Our Viewpoint: Thoughts and prayers won’t change anything, action is the only option

Category:  Opinions
Wednesday, October 4th, 2017 at 9:19 PM

Two hundred loaded magazines, one gunman aged 64, 59 dead including the gunman, 515 injured. This should be shaking the United States to its core, but instead it’s merely business as usual and just another Monday morning.

It seems to happen the same way every time: news media reports it, timed delays for releasing of the shooter’s photo, mass postings about “thoughts and prayers,” lackluster gun debate, and finally, nothing. Now, here we are at the gun debate part of the cycle looking like we’ll go nowhere yet again.

I am sick of the lack of caring on both sides of the aisle, because it’s doing nothing but harm the American people as we lose more lives and just stare at each other dumbfounded.

On the right, we have political puppets with their pockets so full of gun lobbyist payoffs they can’t and won’t make a move, while on the left we have weak half-hearted arguments that do little to nothing other than agitate a conservative or two.

Let’s for a second look at the man who perpetrated the genocide on the Vegas Strip on Sunday evening, but mind you I will not use his name because some people are not worth a name. Those who lost their lives deserve the real recognition here, not the shooter.

The shooter was a white, unmarried 64-year-old man living in a retirement village in Mesquite, Nevada, about 98 miles northeast of Las Vegas. He was someone described by one neighbor as “just a guy” and “an army of one,” but sadly the second one took on a far deadlier meaning.

None of his neighbors or family knew he had any guns in general, and in any video interview, one can tell they truly are as baffled as we are by the actions he took.

Was this a question of unchecked mental health? Possibly, but regardless it was highly premeditated.

Police have recovered 47 shotguns, rifles, and pistols from three separate locations purchased in Nevada, California, Utah, and Texas, showing more than enough evidence that something was wrong.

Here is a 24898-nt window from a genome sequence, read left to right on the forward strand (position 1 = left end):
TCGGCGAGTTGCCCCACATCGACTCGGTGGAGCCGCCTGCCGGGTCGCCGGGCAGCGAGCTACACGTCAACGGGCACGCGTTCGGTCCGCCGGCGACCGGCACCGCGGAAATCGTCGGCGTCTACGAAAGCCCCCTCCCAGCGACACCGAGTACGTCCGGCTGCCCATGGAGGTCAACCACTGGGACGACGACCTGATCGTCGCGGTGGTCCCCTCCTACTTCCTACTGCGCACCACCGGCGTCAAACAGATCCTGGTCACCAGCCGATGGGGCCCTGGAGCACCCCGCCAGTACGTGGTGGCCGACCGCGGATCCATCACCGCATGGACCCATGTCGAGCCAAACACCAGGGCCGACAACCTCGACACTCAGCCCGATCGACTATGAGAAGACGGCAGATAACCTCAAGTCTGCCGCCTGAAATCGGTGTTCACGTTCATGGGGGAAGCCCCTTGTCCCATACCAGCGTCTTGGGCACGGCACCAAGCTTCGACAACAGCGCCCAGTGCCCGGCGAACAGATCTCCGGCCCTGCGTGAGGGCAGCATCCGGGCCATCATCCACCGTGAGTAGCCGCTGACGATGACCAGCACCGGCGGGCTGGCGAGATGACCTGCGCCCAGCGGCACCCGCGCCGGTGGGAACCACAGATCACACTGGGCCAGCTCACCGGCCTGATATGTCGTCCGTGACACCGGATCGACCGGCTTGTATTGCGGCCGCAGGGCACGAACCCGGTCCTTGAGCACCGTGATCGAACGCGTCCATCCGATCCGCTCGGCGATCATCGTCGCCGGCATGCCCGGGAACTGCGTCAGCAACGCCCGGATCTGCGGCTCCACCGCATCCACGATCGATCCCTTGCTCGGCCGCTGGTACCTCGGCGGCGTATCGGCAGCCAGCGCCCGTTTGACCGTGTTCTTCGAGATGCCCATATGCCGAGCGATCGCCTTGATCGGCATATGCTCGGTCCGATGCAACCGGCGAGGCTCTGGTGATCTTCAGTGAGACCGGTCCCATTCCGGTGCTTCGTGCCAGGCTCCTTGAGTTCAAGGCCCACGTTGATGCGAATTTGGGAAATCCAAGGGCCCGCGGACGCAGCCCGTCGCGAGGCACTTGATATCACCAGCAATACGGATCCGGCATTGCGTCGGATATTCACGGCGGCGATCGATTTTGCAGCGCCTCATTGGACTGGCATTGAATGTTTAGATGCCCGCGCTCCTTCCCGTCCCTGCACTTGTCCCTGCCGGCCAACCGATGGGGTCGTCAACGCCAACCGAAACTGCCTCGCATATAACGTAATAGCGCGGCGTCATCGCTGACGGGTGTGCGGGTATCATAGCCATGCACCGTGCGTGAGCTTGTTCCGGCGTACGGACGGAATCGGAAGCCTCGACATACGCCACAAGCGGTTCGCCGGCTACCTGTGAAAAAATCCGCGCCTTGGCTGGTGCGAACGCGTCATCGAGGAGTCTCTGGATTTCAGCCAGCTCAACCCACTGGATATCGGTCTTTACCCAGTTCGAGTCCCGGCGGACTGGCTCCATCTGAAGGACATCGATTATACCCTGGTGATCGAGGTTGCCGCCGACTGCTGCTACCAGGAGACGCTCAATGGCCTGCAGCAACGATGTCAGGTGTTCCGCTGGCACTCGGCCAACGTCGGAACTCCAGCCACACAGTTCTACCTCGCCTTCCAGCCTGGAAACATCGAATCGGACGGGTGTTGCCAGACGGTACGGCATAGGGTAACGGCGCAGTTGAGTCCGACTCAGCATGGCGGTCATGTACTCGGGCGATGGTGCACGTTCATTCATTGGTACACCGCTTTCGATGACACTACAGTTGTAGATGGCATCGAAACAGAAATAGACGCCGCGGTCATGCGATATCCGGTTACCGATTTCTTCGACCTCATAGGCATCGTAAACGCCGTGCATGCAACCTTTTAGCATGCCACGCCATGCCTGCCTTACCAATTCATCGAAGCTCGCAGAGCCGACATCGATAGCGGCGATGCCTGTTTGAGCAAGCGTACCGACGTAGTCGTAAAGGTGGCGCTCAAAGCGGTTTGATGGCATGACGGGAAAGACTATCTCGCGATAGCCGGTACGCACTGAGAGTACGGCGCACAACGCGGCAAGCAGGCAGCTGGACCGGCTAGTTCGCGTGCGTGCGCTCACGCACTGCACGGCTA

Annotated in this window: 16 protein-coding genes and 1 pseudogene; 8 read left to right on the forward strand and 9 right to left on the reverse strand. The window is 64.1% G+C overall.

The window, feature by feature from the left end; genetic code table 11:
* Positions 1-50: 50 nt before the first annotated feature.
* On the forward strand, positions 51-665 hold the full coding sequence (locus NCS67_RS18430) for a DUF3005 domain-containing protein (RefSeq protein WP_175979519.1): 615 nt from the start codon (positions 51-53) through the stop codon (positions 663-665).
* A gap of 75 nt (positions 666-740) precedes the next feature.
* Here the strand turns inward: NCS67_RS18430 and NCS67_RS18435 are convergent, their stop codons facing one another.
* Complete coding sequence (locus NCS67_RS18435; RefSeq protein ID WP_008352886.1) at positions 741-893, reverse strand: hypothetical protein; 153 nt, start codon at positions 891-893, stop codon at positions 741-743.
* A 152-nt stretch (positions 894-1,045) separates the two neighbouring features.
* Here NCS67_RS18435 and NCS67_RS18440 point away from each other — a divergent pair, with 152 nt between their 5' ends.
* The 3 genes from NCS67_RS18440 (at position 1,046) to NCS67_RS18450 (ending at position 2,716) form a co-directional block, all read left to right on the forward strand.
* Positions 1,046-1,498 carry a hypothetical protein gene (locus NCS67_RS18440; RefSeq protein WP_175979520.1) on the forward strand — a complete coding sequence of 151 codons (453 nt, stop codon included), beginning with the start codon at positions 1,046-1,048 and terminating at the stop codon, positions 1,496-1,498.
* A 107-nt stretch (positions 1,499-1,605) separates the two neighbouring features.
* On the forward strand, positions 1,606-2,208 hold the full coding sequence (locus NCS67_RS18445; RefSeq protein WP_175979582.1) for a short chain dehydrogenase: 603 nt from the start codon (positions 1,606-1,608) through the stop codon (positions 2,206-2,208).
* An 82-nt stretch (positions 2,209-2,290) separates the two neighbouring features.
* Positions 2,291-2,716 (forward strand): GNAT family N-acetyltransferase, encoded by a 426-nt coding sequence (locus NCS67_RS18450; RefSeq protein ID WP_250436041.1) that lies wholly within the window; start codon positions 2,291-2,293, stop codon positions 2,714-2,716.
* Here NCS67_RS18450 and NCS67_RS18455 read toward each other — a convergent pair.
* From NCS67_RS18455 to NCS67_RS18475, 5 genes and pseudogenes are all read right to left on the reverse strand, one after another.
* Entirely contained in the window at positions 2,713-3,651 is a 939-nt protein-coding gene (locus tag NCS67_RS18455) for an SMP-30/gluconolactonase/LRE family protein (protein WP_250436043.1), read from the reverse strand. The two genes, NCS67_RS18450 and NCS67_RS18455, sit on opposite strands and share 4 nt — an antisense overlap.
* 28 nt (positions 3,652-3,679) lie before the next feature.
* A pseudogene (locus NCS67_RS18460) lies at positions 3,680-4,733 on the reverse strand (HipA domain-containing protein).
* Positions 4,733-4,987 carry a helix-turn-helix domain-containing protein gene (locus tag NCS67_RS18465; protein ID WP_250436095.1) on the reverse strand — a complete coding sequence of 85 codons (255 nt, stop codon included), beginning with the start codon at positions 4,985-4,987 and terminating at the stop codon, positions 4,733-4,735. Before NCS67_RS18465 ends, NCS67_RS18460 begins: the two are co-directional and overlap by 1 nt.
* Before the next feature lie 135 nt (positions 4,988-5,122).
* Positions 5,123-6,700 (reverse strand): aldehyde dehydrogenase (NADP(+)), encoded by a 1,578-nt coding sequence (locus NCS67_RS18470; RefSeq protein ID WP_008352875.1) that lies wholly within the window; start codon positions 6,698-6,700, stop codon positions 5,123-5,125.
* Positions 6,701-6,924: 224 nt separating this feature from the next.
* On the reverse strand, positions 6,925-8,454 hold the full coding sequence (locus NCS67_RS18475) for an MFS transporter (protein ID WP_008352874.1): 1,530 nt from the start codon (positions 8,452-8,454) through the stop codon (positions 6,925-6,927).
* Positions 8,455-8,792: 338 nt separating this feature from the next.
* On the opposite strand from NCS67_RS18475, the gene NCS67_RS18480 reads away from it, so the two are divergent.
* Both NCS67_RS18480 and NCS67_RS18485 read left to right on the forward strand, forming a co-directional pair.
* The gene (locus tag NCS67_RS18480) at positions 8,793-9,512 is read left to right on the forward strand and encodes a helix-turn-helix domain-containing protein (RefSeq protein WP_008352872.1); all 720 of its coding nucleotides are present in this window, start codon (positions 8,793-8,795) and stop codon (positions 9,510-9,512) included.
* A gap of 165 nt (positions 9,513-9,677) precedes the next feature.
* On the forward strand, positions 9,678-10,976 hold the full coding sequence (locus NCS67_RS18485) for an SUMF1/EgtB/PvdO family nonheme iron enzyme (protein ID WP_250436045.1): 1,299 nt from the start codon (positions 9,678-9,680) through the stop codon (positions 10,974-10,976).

Why are such purchases not tracked nationally? These purchases show more than just an avid collector; it appears as if the purchaser is planning to fund an army.

The shooter, in the week prior, had bet big in one of his online poker games, winning a whopping $100,000 which he funneled to an account belonging to his live-in girlfriend, Marilou Danley, who was visiting her home in the Philippines. Every action this man took pointed to something big, yet he was missed by everyone’s radar. Legislation must be made in order to implement both a system for universal background checks, as well as a bill to prevent those who are on the “No- Fly” list and those deemed mentally unfit from purchasing a firearm.

Before you stop me, I know that I didn’t say this was inherently a mental health issue, but just because it wasn’t, at least at this moment, part of the cause for this shooting, it has been a major cause before.

“From both the front of the stage and back people were being shot. I thought there were multiple shooters because the sound was different from the places bullets were hitting,” said Ruth Thompson, director of the ANNA Shelter in Erie, who was in the crowd during the shooting.

These are not just nameless people in these shootings; these are our neighbors, friends, family and furthermore our fellow Americans, and it is a dishonor to them for us to not politicize such an issue. It is wrong to not bring in politics, as this is a part of the reason why such events are allowed to happen.

Going onto social media will find you face-to-face with a horde of hindsight heroes who apparently are just never there to stop the bad guy, yet if we had more guns, they could. This is simply not true and won’t help us out, so the answer really lies in legislation.

I think that the person who has called out the hypocrisy of suppressing gun debate the best is Jimmy Kimmel who spoke somberly about it in his Monday night monologue.

“They say it’s inappropriate to be talking about it because it’s too soon. Well, maybe it’s too soon for you because deep down inside, you know you bear some responsibility for the fact that almost anyone can get almost any weapon they want. And you want to now cover yourself until the storm of outrage passes and you can go back to your dirty business as usual,” said Kimmel, as he struggled to not choke up throughout the newscast.

We are in a sad state of affairs when late night hosts like Kimmel are more emotional and concerned than the politicians we vote in to protect us. We must form educated dialogue across all party lines and we must change, because if we don’t, we have nobody to blame other than ourselves.

Our Viewpoint is voted on by The Spectator staff every week. 

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